Designing the Best Human in an Age of Disruption

This is the first blog post in a two-part series highlighting the work of the 2016 IPR Annual Distinguished Lecturer Geoff Colvin, Senior Editor-at-Large at Fortune.

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Geoff Colvin will present IPR’s Distinguished Lecture on Nov. 30

Last week, PRWeek reported global PR revenue increased 5% in 2015 due in large part to digital media and technologies that have disrupted our industry. But what about the future of our industry in an age of digital disruption?

Two months ago, Pew Research Center found within 50 years a majority of Americans predict robots and computers will do much of the work currently done by humans. Increased processor and networking speeds, decreased prices, and more consumer-oriented architecture, including social platforms, have led research scientists to foresee a much different workforce than what we have today, having a tremendous impact on our field. Are we prepared?

While some futurists fear the impact of automation on jobs, Geoff Colvin, senior editor-at-large at Fortune, contends these technological advances, including artificial intelligence gc_book_HUMANS_betterand robotics, should not be feared. In his most recent book, Humans are Underrated: What High Achievers Know That Brilliant Machines Never Will, Colvin suggests technology cannot replace human nature, and we may already have what we need to be prepared.

While STEM—science, technology, engineering, and mathematics—will continue to be important, Colvin believes new high-value skills will be the key to our success. Colvin said, “Getting organizations to switch direction quickly and ever more frequently isn’t easy, and doing so requires a command of the skills that can reach deep into people’s brains, the skills that are in danger of fading.”

These are the abilities that define us as humans—we all have the potential for them but may need to work on them. We need these abilities (see Figure 1) to be successful in our industry, as we have seen the role of Peter Drucker’s 1950s “knowledge worker” evolve to Colvin’s “relationship worker.”:

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Possessing these skills is easier said than done and people may need help honing them. One in particular that Colvin spends considerable time discussing in his book is empathy, a crucial 21st century skill. Not to be confused with sympathy, empathy is defined by Colvin as “discerning what some other person is thinking and feeling, and responding in an appropriate way.” While we are all programmed for being empathic, Colvin says we need to build it back up; it’s “a wasting muscle.” He blames this in part the decline of face-to-face contact and the social media revolution as people can now earn a living while having little empathy.

Colvin admits today’s technological advances have played a role in increasing unemployment rates, slow wage growth, and college graduates taking jobs that don’t require bachelor degrees. Technology, according to Colvin, is disrupting many long-standing models across verticals that have a much shorter shelf life than their predecessors.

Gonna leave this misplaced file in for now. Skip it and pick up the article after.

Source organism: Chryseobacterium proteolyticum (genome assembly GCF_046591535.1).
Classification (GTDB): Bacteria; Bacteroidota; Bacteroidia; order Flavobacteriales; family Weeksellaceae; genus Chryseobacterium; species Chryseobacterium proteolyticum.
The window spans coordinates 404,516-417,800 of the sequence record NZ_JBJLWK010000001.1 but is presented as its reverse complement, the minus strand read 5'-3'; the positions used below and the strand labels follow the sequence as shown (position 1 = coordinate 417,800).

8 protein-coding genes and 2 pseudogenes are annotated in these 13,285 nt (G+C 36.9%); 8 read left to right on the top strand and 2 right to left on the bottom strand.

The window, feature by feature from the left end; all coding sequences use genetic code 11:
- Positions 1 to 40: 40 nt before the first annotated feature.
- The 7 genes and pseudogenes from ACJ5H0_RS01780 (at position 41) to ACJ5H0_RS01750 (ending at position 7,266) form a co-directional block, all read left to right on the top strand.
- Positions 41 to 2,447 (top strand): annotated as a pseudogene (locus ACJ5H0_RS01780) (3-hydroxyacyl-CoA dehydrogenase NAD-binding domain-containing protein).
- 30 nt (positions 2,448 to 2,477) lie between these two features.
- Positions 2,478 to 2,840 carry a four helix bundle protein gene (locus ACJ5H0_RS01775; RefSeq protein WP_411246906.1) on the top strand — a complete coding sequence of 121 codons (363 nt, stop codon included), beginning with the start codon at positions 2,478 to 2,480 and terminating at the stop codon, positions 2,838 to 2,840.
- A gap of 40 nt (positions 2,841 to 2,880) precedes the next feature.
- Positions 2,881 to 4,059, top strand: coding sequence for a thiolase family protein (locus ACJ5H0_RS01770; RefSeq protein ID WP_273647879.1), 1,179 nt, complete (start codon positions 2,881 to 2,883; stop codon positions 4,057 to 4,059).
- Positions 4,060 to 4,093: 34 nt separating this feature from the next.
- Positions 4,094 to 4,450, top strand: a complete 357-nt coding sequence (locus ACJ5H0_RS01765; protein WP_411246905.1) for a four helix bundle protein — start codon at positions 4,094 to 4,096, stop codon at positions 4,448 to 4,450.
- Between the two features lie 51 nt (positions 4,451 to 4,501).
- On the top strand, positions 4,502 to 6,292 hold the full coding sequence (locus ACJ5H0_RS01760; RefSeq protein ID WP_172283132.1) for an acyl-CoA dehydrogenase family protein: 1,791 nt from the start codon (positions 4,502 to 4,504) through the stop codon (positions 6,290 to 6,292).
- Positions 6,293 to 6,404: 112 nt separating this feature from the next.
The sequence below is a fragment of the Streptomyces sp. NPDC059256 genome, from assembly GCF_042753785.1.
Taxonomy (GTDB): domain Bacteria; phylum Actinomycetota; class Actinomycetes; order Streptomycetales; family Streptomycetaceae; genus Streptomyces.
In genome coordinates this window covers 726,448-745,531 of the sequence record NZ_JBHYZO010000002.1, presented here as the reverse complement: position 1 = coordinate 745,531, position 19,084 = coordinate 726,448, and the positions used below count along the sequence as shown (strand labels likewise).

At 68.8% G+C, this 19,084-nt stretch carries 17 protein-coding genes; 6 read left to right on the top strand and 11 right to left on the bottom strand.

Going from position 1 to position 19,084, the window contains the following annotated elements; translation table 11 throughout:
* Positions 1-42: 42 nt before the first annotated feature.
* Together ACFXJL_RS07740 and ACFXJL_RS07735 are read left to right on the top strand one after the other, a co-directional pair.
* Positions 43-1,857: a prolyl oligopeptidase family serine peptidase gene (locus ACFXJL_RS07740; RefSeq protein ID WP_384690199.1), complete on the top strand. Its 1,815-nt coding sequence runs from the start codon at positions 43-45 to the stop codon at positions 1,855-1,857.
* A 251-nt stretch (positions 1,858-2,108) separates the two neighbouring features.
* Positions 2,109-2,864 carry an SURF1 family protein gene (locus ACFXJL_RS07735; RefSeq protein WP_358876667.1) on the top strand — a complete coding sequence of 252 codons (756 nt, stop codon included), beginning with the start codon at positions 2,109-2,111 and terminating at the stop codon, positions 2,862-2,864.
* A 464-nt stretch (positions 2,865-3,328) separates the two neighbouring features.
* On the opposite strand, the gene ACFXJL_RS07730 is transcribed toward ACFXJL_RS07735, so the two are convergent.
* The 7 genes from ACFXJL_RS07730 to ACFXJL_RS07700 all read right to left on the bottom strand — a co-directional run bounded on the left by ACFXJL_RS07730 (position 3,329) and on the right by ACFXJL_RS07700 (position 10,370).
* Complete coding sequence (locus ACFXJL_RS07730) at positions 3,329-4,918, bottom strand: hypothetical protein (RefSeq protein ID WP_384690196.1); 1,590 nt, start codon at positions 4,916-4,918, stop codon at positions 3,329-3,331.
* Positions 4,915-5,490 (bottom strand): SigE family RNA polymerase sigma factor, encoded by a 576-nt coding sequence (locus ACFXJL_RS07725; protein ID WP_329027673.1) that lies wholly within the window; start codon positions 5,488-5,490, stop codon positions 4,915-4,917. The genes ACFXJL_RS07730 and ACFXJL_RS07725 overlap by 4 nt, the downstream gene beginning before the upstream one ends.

Regardless of the technology, Colvin makes it clear humans are hardwired for social interaction and relationships are a crucial focus of our lives. He believes we should teach kids to value technology, but also focus on the richness of the interpersonal experience. People who can empathize, collaborate, create, and build relationships will be most successful. Corporations, governments, and education systems can’t keep up with the transition to these “soft” skills.

Colvin argues humans have spent more than a millennia looking outward for the new skills they need to acquire, but it’s time to look inward. While we can’t make certain predictions of the future, we can help prepare by focusing and cultivating these abilities. These go hand-in-hand with technologies that focus on individualized and community experiences. In our industry, we must be prepared to embrace and evolve with the rapid field of changing technologies. Technological changes are moving fast, and while we can’t predict all of them, we can help prepare ourselves by focusing on improving our emotional intelligence.

To attend the 2016 IPR Annual Distinguished Lecture and Awards Dinner with Geoff Colvin, please visit http://www.instituteforpr.org/events/distinguished/. Tina’s next blog post about Geoff Colvin’s research will discuss the cognitive era and the impact of storytelling.

Geoff Colvin, Fortune’s senior editor-at-large, is one of America’s most respected journalists. He lectures widely and is the regular lead moderator for the Fortune Global Forum. He appears frequently on TVB and is heard daily on the CBS Radio Network, reaching seven million listeners each week. His book Talent is Overrated was a national bestseller.

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Tina McCorkindale, Ph.D., APR, is the President and CEO of the Institute for Public Relations. She has taught at several universities, and has worked in corporate communications and analytics. She lectures on digital media, education, and research in the industry. She lives in Seattle, Washington.

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